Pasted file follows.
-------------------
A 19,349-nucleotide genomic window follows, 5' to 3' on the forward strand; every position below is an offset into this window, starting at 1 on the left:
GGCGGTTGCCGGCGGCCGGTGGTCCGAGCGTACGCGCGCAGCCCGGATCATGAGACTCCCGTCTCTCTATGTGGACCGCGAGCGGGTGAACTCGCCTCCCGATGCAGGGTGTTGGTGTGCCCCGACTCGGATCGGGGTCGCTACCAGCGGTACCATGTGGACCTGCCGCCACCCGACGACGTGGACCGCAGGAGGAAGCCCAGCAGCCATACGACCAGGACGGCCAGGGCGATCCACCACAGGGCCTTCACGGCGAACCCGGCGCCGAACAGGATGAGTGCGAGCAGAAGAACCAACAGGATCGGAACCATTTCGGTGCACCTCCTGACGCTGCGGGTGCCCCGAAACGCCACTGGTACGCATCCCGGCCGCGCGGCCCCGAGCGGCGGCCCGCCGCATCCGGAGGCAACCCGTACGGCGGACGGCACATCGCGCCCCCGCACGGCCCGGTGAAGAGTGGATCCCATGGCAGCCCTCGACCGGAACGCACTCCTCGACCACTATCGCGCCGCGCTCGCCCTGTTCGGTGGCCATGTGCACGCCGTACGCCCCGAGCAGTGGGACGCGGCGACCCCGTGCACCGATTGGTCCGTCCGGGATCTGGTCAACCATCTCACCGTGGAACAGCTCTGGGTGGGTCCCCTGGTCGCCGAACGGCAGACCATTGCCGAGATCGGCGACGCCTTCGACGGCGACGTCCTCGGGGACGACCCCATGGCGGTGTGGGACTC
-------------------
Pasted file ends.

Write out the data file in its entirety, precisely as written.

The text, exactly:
A 19,349-nucleotide genomic window follows, 5' to 3' on the forward strand; every position below is an offset into this window, starting at 1 on the left:
GGCGGTTGCCGGCGGCCGGTGGTCCGAGCGTACGCGCGCAGCCCGGATCATGAGACTCCCGTCTCTCTATGTGGACCGCGAGCGGGTGAACTCGCCTCCCGATGCAGGGTGTTGGTGTGCCCCGACTCGGATCGGGGTCGCTACCAGCGGTACCATGTGGACCTGCCGCCACCCGACGACGTGGACCGCAGGAGGAAGCCCAGCAGCCATACGACCAGGACGGCCAGGGCGATCCACCACAGGGCCTTCACGGCGAACCCGGCGCCGAACAGGATGAGTGCGAGCAGAAGAACCAACAGGATCGGAACCATTTCGGTGCACCTCCTGACGCTGCGGGTGCCCCGAAACGCCACTGGTACGCATCCCGGCCGCGCGGCCCCGAGCGGCGGCCCGCCGCATCCGGAGGCAACCCGTACGGCGGACGGCACATCGCGCCCCCGCACGGCCCGGTGAAGAGTGGATCCCATGGCAGCCCTCGACCGGAACGCACTCCTCGACCACTATCGCGCCGCGCTCGCCCTGTTCGGTGGCCATGTGCACGCCGTACGCCCCGAGCAGTGGGACGCGGCGACCCCGTGCACCGATTGGTCCGTCCGGGATCTGGTCAACCATCTCACCGTGGAACAGCTCTGGGTGGGTCCCCTGGTCGCCGAACGGCAGACCATTGCCGAGATCGGCGACGCCTTCGACGGCGACGTCCTCGGGGACGACCCCATGGCGGTGTGGGACTC